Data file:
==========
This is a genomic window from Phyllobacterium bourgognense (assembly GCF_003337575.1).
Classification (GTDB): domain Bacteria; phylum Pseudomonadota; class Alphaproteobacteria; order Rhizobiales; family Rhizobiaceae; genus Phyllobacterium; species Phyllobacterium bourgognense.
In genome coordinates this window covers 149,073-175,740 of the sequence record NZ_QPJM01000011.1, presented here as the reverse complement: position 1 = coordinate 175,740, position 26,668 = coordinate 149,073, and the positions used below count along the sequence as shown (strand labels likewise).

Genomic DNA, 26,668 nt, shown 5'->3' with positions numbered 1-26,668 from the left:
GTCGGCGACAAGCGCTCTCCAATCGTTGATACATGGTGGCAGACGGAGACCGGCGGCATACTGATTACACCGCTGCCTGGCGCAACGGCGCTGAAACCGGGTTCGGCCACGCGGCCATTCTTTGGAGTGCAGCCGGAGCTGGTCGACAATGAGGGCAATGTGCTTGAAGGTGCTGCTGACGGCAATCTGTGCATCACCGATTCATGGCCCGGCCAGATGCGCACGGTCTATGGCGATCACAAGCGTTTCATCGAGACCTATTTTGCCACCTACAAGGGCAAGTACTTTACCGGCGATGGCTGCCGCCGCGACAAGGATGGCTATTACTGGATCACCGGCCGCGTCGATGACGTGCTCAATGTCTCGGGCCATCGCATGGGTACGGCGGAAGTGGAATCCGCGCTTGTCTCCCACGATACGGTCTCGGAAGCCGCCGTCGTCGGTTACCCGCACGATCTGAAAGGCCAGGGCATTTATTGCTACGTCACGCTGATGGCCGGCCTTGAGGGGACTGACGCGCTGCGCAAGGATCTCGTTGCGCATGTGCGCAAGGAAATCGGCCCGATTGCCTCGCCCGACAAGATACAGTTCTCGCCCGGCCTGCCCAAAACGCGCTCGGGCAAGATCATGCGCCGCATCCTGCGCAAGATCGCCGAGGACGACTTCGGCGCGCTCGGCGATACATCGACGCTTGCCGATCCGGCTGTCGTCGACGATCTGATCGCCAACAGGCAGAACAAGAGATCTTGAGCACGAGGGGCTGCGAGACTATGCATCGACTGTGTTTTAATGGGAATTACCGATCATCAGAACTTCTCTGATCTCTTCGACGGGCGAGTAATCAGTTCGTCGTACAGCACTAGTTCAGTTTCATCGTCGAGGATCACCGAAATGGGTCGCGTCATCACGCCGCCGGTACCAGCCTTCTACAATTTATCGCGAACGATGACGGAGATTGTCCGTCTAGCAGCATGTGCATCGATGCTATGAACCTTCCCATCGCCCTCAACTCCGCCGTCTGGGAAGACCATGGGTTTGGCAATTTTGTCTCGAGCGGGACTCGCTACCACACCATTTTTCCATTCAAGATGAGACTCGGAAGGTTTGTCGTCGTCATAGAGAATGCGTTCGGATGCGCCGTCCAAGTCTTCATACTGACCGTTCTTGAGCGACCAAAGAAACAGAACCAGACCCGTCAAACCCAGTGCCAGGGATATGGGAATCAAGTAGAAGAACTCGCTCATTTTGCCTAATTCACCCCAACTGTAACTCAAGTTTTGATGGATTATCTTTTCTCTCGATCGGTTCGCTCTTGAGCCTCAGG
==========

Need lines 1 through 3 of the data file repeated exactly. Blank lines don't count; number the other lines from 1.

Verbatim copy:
This is a genomic window from Phyllobacterium bourgognense (assembly GCF_003337575.1).
Classification (GTDB): domain Bacteria; phylum Pseudomonadota; class Alphaproteobacteria; order Rhizobiales; family Rhizobiaceae; genus Phyllobacterium; species Phyllobacterium bourgognense.
In genome coordinates this window covers 149,073-175,740 of the sequence record NZ_QPJM01000011.1, presented here as the reverse complement: position 1 = coordinate 175,740, position 26,668 = coordinate 149,073, and the positions used below count along the sequence as shown (strand labels likewise).